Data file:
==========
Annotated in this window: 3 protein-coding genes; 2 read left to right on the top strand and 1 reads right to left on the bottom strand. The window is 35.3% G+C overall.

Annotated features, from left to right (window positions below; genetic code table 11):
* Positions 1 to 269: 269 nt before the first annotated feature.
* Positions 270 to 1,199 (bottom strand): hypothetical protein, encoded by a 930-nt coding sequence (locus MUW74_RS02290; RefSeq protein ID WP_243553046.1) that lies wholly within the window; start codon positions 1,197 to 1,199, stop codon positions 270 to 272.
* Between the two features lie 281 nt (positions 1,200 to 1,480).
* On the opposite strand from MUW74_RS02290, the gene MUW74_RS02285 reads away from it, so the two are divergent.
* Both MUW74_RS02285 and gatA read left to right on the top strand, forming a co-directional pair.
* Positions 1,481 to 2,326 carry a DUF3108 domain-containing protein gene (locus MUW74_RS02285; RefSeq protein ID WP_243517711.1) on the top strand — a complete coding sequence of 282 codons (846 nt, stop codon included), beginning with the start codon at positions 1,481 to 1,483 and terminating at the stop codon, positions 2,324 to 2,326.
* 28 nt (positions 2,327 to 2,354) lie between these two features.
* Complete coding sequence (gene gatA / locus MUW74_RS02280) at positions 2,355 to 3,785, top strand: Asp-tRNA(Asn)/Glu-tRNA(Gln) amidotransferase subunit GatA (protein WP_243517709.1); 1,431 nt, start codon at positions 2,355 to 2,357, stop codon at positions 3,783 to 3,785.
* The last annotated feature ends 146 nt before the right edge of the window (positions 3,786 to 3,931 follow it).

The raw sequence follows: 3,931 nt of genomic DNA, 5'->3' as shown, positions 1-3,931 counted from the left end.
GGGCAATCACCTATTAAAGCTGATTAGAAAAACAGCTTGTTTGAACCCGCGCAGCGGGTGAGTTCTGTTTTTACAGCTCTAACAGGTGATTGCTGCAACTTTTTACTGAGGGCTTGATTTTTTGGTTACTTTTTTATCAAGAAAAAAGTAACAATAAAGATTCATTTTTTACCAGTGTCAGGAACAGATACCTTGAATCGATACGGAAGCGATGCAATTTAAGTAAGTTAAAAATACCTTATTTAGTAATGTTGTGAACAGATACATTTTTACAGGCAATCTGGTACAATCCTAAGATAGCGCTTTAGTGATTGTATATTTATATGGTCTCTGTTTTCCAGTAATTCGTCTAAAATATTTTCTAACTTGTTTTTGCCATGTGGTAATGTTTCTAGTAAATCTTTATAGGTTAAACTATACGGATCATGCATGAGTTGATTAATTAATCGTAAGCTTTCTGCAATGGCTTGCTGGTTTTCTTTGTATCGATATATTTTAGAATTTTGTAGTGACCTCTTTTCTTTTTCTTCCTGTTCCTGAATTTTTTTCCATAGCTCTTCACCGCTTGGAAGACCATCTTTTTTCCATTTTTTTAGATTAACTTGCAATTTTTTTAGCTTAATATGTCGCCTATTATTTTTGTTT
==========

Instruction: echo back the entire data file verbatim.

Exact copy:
Annotated in this window: 3 protein-coding genes; 2 read left to right on the top strand and 1 reads right to left on the bottom strand. The window is 35.3% G+C overall.

Annotated features, from left to right (window positions below; genetic code table 11):
* Positions 1 to 269: 269 nt before the first annotated feature.
* Positions 270 to 1,199 (bottom strand): hypothetical protein, encoded by a 930-nt coding sequence (locus MUW74_RS02290; RefSeq protein ID WP_243553046.1) that lies wholly within the window; start codon positions 1,197 to 1,199, stop codon positions 270 to 272.
* Between the two features lie 281 nt (positions 1,200 to 1,480).
* On the opposite strand from MUW74_RS02290, the gene MUW74_RS02285 reads away from it, so the two are divergent.
* Both MUW74_RS02285 and gatA read left to right on the top strand, forming a co-directional pair.
* Positions 1,481 to 2,326 carry a DUF3108 domain-containing protein gene (locus MUW74_RS02285; RefSeq protein ID WP_243517711.1) on the top strand — a complete coding sequence of 282 codons (846 nt, stop codon included), beginning with the start codon at positions 1,481 to 1,483 and terminating at the stop codon, positions 2,324 to 2,326.
* 28 nt (positions 2,327 to 2,354) lie between these two features.
* Complete coding sequence (gene gatA / locus MUW74_RS02280) at positions 2,355 to 3,785, top strand: Asp-tRNA(Asn)/Glu-tRNA(Gln) amidotransferase subunit GatA (protein WP_243517709.1); 1,431 nt, start codon at positions 2,355 to 2,357, stop codon at positions 3,783 to 3,785.
* The last annotated feature ends 146 nt before the right edge of the window (positions 3,786 to 3,931 follow it).

The raw sequence follows: 3,931 nt of genomic DNA, 5'->3' as shown, positions 1-3,931 counted from the left end.
GGGCAATCACCTATTAAAGCTGATTAGAAAAACAGCTTGTTTGAACCCGCGCAGCGGGTGAGTTCTGTTTTTACAGCTCTAACAGGTGATTGCTGCAACTTTTTACTGAGGGCTTGATTTTTTGGTTACTTTTTTATCAAGAAAAAAGTAACAATAAAGATTCATTTTTTACCAGTGTCAGGAACAGATACCTTGAATCGATACGGAAGCGATGCAATTTAAGTAAGTTAAAAATACCTTATTTAGTAATGTTGTGAACAGATACATTTTTACAGGCAATCTGGTACAATCCTAAGATAGCGCTTTAGTGATTGTATATTTATATGGTCTCTGTTTTCCAGTAATTCGTCTAAAATATTTTCTAACTTGTTTTTGCCATGTGGTAATGTTTCTAGTAAATCTTTATAGGTTAAACTATACGGATCATGCATGAGTTGATTAATTAATCGTAAGCTTTCTGCAATGGCTTGCTGGTTTTCTTTGTATCGATATATTTTAGAATTTTGTAGTGACCTCTTTTCTTTTTCTTCCTGTTCCTGAATTTTTTTCCATAGCTCTTCACCGCTTGGAAGACCATCTTTTTTCCATTTTTTTAGATTAACTTGCAATTTTTTTAGCTTAATATGTCGCCTATTATTTTTGTTT